Risks of sending ATACMS to Ukraine have decreased – senior US general

Friday, 29 March 2024 —

General Charles Brown, Сhairman of the US Joint Chiefs of Staff, has said that the risks of war escalation associated with the supply of long-range ATACMS missiles to Ukraine have decreased compared to what they used to be.

As reported by Defense One, Brown noted that Russia's restrained response to a series of recent attacks by Ukrainian drones on Russian territory has allowed the Pentagon to revise its analysis of the escalation risk of shipping ATACMS to Ukraine.

"Those are the things that we… pay attention to. You know, what is the likelihood of escalation based on… different capabilities and different actions," the general noted.

Observers and some Republican lawmakers have pushed for the United States to send ATACMS missiles to Kyiv, as this would allow Ukrainian forces to jeopardise Russian positions, including in Crimea. The use of these missiles would make it more challenging for Russia to advance, as Ukraine could continue to strike even the best-fortified Russian positions from almost anywhere.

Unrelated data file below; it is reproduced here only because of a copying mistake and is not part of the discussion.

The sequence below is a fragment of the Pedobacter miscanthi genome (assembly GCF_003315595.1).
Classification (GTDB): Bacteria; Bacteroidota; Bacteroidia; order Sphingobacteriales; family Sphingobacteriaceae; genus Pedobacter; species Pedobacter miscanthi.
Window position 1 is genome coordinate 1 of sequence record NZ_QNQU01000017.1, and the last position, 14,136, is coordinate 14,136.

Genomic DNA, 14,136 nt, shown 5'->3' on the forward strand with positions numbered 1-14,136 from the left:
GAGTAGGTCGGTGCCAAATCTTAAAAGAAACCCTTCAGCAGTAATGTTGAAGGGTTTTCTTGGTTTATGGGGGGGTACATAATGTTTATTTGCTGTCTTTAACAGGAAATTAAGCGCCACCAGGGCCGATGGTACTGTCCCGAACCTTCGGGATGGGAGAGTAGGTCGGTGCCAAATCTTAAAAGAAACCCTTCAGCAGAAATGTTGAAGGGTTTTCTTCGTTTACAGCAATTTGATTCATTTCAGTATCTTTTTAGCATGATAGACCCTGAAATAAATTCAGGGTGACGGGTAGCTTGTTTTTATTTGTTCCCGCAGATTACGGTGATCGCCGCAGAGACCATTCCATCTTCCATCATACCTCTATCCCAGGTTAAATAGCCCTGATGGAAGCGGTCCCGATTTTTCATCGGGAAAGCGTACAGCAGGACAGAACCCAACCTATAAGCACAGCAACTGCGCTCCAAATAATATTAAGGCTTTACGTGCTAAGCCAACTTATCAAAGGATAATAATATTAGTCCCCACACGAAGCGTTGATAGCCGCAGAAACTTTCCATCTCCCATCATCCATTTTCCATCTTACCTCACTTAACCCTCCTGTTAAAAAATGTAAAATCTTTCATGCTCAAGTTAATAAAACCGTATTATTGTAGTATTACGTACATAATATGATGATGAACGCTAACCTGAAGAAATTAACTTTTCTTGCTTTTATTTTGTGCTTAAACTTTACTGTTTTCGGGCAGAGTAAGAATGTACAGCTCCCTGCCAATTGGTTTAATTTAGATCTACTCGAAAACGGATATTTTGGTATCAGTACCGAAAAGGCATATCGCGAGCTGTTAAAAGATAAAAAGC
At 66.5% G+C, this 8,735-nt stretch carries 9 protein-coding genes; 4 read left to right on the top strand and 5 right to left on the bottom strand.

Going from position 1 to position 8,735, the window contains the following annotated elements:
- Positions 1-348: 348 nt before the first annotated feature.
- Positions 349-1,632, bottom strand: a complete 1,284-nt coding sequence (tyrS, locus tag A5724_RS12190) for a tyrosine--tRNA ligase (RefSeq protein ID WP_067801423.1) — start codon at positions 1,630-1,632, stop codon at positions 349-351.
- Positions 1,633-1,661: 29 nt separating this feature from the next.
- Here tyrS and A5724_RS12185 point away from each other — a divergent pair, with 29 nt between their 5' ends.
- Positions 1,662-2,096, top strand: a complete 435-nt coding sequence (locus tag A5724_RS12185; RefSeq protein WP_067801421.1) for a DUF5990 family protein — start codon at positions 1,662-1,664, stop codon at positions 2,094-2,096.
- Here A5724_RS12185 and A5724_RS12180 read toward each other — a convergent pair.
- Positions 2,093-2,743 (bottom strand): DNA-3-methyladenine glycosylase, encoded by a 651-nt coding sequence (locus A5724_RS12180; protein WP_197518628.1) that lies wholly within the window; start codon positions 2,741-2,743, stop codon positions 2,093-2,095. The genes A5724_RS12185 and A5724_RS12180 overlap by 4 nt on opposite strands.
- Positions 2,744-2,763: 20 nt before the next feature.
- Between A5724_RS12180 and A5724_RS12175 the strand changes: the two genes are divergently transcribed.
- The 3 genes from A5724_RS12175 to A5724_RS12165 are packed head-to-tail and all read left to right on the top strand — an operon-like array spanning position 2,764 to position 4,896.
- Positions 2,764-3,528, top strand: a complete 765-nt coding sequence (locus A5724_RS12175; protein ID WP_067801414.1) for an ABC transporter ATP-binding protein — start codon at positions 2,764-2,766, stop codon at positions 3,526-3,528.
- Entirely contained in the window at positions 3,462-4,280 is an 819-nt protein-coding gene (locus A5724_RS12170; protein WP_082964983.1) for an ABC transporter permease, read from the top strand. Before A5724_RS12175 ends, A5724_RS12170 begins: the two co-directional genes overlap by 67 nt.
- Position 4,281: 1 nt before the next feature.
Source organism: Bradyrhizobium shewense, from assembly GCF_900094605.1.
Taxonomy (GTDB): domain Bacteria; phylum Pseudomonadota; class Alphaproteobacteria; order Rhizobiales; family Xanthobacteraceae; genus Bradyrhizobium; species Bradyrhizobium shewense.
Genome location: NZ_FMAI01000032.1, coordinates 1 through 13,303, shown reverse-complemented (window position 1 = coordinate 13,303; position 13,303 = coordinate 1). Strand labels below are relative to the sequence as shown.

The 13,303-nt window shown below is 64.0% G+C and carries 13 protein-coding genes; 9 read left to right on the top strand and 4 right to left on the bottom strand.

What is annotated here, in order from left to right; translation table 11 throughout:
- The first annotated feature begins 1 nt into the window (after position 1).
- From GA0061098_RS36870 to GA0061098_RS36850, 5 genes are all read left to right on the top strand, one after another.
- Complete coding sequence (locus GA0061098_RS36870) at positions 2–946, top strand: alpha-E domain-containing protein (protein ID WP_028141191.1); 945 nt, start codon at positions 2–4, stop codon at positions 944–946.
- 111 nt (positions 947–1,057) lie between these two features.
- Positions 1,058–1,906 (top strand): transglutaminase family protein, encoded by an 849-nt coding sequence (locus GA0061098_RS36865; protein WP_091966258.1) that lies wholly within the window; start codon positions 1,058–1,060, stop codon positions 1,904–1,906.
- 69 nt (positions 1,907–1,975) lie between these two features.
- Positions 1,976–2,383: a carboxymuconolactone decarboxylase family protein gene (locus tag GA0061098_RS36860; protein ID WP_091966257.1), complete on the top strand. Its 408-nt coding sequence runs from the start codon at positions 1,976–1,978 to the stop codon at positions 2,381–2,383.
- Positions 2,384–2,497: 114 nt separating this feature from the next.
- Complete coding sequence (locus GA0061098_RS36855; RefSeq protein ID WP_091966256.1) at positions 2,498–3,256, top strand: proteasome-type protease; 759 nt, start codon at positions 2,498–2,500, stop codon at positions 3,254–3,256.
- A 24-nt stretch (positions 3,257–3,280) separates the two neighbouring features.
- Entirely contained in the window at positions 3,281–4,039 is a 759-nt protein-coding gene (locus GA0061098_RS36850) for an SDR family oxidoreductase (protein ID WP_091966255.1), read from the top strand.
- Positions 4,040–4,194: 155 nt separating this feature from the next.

Some observers say that if the US Congress fails to pass a US$60 billion supplemental aid package for Ukraine, Russia could seize more territory as early as this spring.

Brown encouraged swift approval of the aid package, noting that Ukraine will face more artillery shelling in the foreseeable future. Additionally, the general indicated that fears of a large-scale Russian offensive in the spring may be exaggerated.

"I don't know if the Russians can generate a major offensive. I mean, if you look at…what's happened over the course of… the past year, the Russians have actually thrown a lot of capability and personnel and weapon systems and vehicles to gain what they have gained. And the way I would say, it's almost a meat grinder," Brown stressed.

Recently, media reports suggested that the US Pentagon was ready to supply long-range ATACMS missiles with a range of over 180 miles (approximately 290 km) to Ukraine. However, the Pentagon has not officially confirmed this.

At a press conference in February, Ukrainian President Volodymyr Zelenskyy stated that he was optimistic about the possible delivery of long-range weapons, including ATACMS, following recent talks with Western partners.

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